Overwatch pro retires, shares juicy career details in tell-all stream

Overwatch pro retires, shares juicy career details in tell-all stream
Image via Vancouver Titans

Written by 

Sascha Heinisch

Published 

19th Dec 2023 15:45

William "Crimzo" Hernandez has retired from professional Overwatch. The Candian World Cup player and former flex support of the Vancouver Titans shared the news on his Twitter account, then took to his Twitch stream to ask fan questions. 

In the process, Crimzo shared behind-the-scenes information on team operations, former teammates, coaches, and what the future may hold for him.

Behind the curtain

Crimzo is one of the most travelled former OWL players, having played for four different franchises throughout his career. Starting with the Dallas Fuel in 2020 after having been on its academy team EnVy, he talked about the stresses during his first season with COVID-19 changing the nature of competition. 

According to Crimzo, the circumstances contributed towards inner turmoil in the team, which led to a public fallout with his former teammate Jang "Decay" Guiwoon. Other benched teammates checked out and mostly spent their time playing VALORANT, even going as far as to leak strategic, confidential information.

For season 4, Crimzo had offers from Vancouver Titans, Los Angeles Gladiators, Houston Outlaws. The flex support says that he prioritised playtime over salary throughout his career, choosing the Outlaws instead of the Gladiators, due to Kim "Shu" Jin-seo being a likely lock for a starting position, despite David "dpei" Pei offering to still bring Crimzo on.

During his transfer to the state rival, the Houston Outlaws, the hybrid-roster approach seemed to work more harmoniously as Crimzo made friends with several of his South Korean teammates. He shared that the bi-lingual Choi "Junkbuck" Jae-won was his favourite coach during his time in Overwatch League.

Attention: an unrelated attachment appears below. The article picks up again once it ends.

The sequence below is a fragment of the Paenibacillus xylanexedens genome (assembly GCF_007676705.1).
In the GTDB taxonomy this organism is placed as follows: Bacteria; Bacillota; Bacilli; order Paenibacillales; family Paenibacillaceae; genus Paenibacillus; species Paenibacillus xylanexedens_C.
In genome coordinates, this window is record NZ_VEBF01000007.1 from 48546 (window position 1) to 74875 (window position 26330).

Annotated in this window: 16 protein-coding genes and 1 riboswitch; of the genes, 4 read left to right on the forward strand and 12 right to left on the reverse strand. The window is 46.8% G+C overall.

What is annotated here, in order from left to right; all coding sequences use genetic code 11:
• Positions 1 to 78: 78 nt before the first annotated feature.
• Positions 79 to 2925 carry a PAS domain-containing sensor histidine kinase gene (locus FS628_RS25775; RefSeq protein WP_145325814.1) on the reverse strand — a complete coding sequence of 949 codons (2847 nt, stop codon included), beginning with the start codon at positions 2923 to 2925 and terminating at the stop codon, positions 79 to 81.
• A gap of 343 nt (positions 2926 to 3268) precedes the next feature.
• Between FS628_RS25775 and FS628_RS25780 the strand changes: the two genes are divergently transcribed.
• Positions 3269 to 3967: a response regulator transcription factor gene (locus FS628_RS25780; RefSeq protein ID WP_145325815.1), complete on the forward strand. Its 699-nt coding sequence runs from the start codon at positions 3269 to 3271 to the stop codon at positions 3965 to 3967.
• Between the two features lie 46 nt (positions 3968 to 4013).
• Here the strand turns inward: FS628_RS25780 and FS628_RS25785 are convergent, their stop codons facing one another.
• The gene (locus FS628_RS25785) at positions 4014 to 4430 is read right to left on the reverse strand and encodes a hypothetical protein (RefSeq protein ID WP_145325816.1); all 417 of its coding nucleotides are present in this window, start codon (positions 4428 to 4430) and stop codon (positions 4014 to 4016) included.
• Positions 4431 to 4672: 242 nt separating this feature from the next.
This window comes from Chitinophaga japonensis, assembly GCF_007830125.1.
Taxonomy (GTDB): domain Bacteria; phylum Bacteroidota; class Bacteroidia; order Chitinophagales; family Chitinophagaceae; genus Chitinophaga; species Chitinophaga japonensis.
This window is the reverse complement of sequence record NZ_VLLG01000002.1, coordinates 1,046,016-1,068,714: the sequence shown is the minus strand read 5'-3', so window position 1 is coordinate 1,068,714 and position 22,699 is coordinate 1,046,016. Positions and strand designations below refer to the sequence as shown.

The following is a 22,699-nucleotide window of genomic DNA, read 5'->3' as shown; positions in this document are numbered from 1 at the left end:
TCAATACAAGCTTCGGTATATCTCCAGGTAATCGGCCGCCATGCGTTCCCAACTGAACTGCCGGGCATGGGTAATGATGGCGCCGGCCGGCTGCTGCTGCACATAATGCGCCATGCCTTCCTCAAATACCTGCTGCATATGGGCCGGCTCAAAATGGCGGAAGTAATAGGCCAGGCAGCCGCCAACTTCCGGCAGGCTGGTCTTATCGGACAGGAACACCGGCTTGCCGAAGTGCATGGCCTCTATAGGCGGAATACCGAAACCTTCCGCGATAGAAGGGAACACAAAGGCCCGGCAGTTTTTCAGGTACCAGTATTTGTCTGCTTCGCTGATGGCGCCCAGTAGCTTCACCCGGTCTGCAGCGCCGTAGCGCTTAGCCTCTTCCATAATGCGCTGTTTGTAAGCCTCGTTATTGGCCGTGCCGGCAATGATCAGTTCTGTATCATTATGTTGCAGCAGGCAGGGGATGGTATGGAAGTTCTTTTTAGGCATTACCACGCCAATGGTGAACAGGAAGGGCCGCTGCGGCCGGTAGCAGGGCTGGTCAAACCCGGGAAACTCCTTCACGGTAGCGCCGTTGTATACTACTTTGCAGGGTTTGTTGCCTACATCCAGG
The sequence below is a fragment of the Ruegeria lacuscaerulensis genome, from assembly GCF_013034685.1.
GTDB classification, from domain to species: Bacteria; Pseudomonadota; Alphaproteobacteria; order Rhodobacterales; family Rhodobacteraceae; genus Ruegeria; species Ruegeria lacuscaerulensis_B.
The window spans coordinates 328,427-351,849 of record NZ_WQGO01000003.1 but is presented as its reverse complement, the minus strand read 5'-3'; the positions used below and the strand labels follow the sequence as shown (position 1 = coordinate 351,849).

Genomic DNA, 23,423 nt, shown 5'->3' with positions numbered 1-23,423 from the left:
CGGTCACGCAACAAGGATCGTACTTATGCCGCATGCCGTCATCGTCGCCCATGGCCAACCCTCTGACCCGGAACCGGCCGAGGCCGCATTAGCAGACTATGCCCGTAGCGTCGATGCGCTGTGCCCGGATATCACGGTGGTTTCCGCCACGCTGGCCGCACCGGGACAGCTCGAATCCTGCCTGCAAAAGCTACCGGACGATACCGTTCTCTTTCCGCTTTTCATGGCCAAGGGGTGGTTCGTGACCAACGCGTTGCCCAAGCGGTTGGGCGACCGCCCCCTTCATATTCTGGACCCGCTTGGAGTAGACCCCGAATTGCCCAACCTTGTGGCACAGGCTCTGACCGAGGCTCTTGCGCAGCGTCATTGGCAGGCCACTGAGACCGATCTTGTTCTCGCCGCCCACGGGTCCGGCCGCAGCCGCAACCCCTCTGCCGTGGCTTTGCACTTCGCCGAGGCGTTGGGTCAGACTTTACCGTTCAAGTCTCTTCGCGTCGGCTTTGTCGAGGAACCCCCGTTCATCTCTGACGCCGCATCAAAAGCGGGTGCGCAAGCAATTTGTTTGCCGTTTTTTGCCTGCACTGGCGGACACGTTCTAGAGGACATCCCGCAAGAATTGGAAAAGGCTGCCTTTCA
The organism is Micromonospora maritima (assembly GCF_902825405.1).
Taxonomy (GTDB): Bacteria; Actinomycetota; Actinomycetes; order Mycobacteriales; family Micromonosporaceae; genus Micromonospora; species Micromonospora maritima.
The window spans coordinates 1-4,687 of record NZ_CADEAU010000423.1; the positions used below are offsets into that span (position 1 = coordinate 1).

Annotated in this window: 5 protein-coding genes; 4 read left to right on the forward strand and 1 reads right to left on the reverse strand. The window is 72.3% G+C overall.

Crimzo said he was both knowledgeable about the game and also able to connect cultures. However, he did share that his coach let him know that his Korean teammates felt he died too often in-game. He also shared regrets about his own behaviour, explaining that he felt he was too harsh with his teammates and coaches.

The Uprising core

Moving to the Boston Uprising, Crimzo says he once again joined a team with a troubled team atmosphere. Under the leadership of Kim "Lori" Seung-hyun, the team went through strenuous but was eventually separated, excluding its English-speaking players from participating in scrims and review sessions.

While Crimzo agreed that Lori's knowledge about the game was high, his social skills were lacking, causing Crimzo to contact Uprising's management about these internal issues. Lori was let go shortly after, with some Korean players like Kim "Valentine" Byeong-ju disagreeing with the decision, according to Crimzo.

For season 6, some of the former Uprising players, as well as staff, moved to the Vancouver Titans. This formed a tight core around Crimzo, Leyton "Punk" Gilchrist, and Kim "Faith" Hong-gyu. He shared great synergy with the latter. The team would finish in a strong fifth place during the regular season, falling short to qualify for the Playoffs during the Play-Ins. 

Talking about his future, Crimzo says he's interested in coaching and participating in the collegiate system, which has drawn the interest of various former Overwatch League players across its existence - promising scholarship programs while competing for their respective schools’ teams.

With the future of Overwatch esports still unknown, former Overwatch League players are looking to move on from the game, and an increasing number of them have announced their retirement. Blizzard Entertainment has yet to announce what the new system for Overwatch esports will look like, only revealing that it would be transitioning to a new model after the conclusion of Overwatch League season 6.

Sascha "Yiska" Heinisch is a Senior Esports Journalist at GGRecon. He's been creating content in esports for over 10 years, starting with Warcraft 3.

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